Opposition Leader Peter Dutton has drawn comparisons between South Australia’s First Nations voice to parliament and the proposed national voice, claiming the state chose not to include it in its constitution due to fears of legal challenges.
During a press conference in Adelaide on April 18, 2023, Mr Dutton said: “In South Australia, the Labor government’s taken a decision to put the voice into legislation, not change the constitution here in South Australia. I think that’s a very important point”.
He suggested South Australia hadn’t enshrined the voice in its constitution because it was worried about the legal consequences, one of the issues the Liberals cited in deciding to back the ‘no’ vote in the upcoming referendum.
“And if you put a broad form of words into the constitution, it ends up being litigated for years and years and years in the High Court. That is not going to deliver outcomes for anyone. And I suspect it’s part of the thinking for the premier here in South Australia and elsewhere as to why they haven’t enshrined their voice in the constitution,” he said.
But the claim is false. Legal experts told AAP FactCheck that legislation to establish the state voice to parliament does amend South Australia’s constitution, as state constitutions don’t require a mandatory public vote to be changed.
The legislation allows for a voice to parliament to be established, made up of 12 members elected from six regions. The SA voice will be able to advise parliament on proposed legislation relevant to Indigenous people.
The bill also makes an amendment to SA’s Constitution Act 1934.
The amendment states: “(1) The Parliament of South Australia recognises the importance of listening to the voices of First Nations people if there is to be a fair and truthful relationship between the First Nations and non-First Nations people of South Australia.
“(2) The Parliament acknowledges that the voice of First Nations people has not always been heard in Parliament, and intends that, through the First Nations Voice Act 2023, that voice will be heard, and will make a unique and irreplaceable contribution to South Australia that benefits all South Australians” (page 34 of the bill).
“The SA Voice did make a minor change to the South Australian Constitution,” Prof Williams told AAP FactCheck in an email.
“It is in the nature of state constitutions that their amendment does not always require a referendum process and it can be done by parliament itself without the need to go to the people.”
“South Australia (doesn’t) have a constitution in the same sense that the Commonwealth does,” Dr McIntyre told AAP FactCheck in an email.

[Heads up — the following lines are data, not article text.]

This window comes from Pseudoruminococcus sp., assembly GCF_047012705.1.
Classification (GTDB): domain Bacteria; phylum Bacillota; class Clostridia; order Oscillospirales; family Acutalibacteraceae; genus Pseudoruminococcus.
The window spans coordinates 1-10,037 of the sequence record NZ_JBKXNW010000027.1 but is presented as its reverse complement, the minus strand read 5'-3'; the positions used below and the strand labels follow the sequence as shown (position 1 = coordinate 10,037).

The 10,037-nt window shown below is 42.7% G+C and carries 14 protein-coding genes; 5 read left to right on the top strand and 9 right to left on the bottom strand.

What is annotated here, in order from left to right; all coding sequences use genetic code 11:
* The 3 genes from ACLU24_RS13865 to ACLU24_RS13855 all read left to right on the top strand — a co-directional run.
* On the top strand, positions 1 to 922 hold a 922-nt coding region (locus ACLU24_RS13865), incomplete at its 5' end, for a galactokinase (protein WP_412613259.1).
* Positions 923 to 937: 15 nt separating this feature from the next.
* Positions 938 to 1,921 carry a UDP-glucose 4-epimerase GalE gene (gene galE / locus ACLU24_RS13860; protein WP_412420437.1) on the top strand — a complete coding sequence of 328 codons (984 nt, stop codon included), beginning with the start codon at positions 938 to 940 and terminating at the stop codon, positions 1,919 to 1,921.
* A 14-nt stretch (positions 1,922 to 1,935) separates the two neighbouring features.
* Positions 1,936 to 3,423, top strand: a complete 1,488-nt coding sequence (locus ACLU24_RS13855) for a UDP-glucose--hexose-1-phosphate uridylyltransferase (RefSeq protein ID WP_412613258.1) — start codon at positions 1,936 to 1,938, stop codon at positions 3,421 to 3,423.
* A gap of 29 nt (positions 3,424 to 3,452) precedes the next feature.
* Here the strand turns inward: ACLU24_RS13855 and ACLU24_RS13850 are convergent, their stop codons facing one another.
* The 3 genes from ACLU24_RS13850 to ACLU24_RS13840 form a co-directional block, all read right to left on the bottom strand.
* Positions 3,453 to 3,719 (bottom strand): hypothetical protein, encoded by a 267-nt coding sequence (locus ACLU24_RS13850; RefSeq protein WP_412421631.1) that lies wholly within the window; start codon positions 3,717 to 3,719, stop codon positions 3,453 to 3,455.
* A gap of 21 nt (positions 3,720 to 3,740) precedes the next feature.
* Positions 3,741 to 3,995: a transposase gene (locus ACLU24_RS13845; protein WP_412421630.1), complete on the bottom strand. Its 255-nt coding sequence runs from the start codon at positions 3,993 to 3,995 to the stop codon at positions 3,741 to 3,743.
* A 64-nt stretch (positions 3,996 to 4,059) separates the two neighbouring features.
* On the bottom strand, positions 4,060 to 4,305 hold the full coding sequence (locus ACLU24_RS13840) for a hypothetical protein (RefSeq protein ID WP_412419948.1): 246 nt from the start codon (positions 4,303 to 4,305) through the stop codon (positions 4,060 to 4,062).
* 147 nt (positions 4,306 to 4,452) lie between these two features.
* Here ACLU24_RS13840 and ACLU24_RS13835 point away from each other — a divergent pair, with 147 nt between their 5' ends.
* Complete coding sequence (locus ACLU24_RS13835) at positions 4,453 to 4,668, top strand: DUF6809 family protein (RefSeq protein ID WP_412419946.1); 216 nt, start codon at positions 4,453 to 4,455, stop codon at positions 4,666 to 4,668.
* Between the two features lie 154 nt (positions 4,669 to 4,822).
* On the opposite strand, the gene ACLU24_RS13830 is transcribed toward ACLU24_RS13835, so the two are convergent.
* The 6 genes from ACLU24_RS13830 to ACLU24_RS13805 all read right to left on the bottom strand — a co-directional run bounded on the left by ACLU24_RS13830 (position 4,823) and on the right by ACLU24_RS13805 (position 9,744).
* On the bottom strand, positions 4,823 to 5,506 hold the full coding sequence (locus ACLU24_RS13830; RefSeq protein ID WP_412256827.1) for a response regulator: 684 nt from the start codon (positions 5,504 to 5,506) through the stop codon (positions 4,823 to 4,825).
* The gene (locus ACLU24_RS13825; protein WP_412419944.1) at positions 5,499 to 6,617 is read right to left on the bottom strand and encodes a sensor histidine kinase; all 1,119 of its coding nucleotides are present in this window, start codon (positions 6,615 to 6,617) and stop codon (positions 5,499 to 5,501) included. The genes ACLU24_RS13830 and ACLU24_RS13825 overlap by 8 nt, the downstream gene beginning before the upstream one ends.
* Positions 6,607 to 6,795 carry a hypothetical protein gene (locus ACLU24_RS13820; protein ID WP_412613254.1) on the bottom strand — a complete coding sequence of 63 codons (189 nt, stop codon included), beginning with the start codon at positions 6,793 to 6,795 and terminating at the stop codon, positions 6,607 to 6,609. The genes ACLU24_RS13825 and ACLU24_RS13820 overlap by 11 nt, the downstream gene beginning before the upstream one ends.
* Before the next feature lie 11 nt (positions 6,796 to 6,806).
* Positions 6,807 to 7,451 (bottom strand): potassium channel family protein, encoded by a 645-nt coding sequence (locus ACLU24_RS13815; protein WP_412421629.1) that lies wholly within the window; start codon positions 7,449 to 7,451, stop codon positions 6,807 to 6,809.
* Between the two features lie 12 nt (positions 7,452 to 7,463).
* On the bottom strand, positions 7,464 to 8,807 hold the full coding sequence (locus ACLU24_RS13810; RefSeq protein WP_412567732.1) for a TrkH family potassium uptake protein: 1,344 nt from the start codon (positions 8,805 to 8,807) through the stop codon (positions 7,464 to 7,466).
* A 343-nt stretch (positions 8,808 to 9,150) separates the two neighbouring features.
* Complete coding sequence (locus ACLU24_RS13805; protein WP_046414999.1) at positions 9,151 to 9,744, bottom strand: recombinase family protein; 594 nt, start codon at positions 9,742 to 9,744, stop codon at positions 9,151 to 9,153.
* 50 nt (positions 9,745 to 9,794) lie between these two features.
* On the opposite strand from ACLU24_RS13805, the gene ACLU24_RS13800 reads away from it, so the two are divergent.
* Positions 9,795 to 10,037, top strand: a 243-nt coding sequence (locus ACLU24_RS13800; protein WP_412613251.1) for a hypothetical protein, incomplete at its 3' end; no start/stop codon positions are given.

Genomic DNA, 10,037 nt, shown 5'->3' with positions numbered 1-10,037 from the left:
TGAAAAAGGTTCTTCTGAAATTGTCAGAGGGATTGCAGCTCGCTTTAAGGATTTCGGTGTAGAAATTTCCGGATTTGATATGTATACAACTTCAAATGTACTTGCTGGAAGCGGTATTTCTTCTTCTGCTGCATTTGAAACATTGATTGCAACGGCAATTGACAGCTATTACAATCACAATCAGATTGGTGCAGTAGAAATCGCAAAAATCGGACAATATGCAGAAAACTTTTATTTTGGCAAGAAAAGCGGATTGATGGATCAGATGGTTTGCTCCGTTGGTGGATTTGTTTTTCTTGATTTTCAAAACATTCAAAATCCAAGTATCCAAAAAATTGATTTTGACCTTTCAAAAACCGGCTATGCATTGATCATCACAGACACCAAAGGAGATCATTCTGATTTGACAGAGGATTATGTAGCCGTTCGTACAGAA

“The federal constitution is a standalone document and it achieves special protection. It can only be amended through the process that is set out in the constitution itself.
“So this is the referenda requirement of a double majority – a majority of voters in a majority of states. That means anything that’s put into the constitution is protected against the whims of the particular parliament in power.
“In contrast, South Australia – and this is common to all the states – does not have a standalone constitution. South Australia has a Constitution Act, so a piece of legislation … and in common with any other piece of legislation, it can be amended through the normal legislative processes.”
Dr McIntyre said there were some provisions within the state’s constitution that require a referendum, for example if the government wanted to abolish the legislative council (page 5).
“But it is not clear whether these provisions can themselves be entrenched (ie, a subsequent parliament can simply amend the Act to remove the referendum requirement),” he said.
Dr McIntyre said that because of this it was not possible to “constitutionally enshrine” a voice to parliament in the same way that was proposed on a national level.
He added: “South Australia adopted the approach of recognising Aboriginal peoples and a voice in its State Constitution Act and then putting all the details into legislation.
“The federal plan is to recognise Aboriginal and Torres Strait Islander Australians and a voice in the federal constitution and then put all the details about how the voice will operate into legislation.
“So the South Australian approach of recognition in the Constitution Act with the operational details in legislation is the state-based version of what is planned federally.
“The difference is that the two things happened at the same time. Federally, the plan is constitutional recognition followed by a process to decide what the operational details should be, which will then be legislated.”
Dr McIntyre said the Constitution Act amendment was achieving the highest level of protection for the voice possible in South Australia.
“If you look at what is the most complete legal protection of the voice in the Commonwealth context, that will involve a constitutional amendment, which is achieved through and only through a referendum,” he said.
“If you look at what is the most complete protection in the state context, that is legislative enactment of the Constitution Act, which is precisely what’s being achieved in this situation.”
AAP FactCheck contacted Mr Dutton’s office for comment but did not receive a response.
The claim South Australian’s voice to parliament did not include a change to the constitution is false.
The First Nations Voice Bill 2023 included an amendment to the South Australian Constitution Act 1934, which recognises the importance of listening to Indigenous voices.
Law experts told AAP FactCheck that unlike the Commonwealth constitution, state constitutions are pieces of legislation and can be amended without a public vote.
False – The claim is inaccurate.